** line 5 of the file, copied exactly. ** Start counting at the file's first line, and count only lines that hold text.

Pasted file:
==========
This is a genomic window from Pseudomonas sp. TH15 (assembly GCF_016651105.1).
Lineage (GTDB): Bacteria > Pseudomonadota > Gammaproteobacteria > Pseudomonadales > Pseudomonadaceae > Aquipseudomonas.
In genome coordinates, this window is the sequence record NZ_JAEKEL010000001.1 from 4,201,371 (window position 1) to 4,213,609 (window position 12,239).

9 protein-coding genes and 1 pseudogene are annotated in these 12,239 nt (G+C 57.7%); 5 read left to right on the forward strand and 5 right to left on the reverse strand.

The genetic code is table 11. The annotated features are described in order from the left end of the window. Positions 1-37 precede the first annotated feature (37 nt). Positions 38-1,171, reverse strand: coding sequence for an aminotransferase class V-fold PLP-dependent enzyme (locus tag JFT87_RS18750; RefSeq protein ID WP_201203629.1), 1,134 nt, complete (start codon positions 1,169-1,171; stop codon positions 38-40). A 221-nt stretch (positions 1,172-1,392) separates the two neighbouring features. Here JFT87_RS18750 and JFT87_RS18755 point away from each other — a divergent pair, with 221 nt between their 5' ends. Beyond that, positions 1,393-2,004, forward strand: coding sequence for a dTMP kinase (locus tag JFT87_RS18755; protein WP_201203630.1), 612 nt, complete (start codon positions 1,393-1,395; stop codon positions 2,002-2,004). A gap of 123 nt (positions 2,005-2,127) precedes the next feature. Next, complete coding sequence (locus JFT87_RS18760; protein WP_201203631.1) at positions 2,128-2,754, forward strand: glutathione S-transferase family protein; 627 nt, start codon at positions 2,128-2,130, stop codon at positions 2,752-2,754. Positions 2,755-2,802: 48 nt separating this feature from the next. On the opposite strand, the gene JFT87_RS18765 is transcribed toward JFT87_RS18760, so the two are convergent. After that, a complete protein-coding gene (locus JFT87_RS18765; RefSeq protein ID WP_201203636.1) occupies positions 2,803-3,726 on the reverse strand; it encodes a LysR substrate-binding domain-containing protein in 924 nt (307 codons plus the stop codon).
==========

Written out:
The genetic code is table 11. The annotated features are described in order from the left end of the window. Positions 1-37 precede the first annotated feature (37 nt). Positions 38-1,171, reverse strand: coding sequence for an aminotransferase class V-fold PLP-dependent enzyme (locus tag JFT87_RS18750; RefSeq protein ID WP_201203629.1), 1,134 nt, complete (start codon positions 1,169-1,171; stop codon positions 38-40). A 221-nt stretch (positions 1,172-1,392) separates the two neighbouring features. Here JFT87_RS18750 and JFT87_RS18755 point away from each other — a divergent pair, with 221 nt between their 5' ends. Beyond that, positions 1,393-2,004, forward strand: coding sequence for a dTMP kinase (locus tag JFT87_RS18755; protein WP_201203630.1), 612 nt, complete (start codon positions 1,393-1,395; stop codon positions 2,002-2,004). A gap of 123 nt (positions 2,005-2,127) precedes the next feature. Next, complete coding sequence (locus JFT87_RS18760; protein WP_201203631.1) at positions 2,128-2,754, forward strand: glutathione S-transferase family protein; 627 nt, start codon at positions 2,128-2,130, stop codon at positions 2,752-2,754. Positions 2,755-2,802: 48 nt separating this feature from the next. On the opposite strand, the gene JFT87_RS18765 is transcribed toward JFT87_RS18760, so the two are convergent. After that, a complete protein-coding gene (locus JFT87_RS18765; RefSeq protein ID WP_201203636.1) occupies positions 2,803-3,726 on the reverse strand; it encodes a LysR substrate-binding domain-containing protein in 924 nt (307 codons plus the stop codon).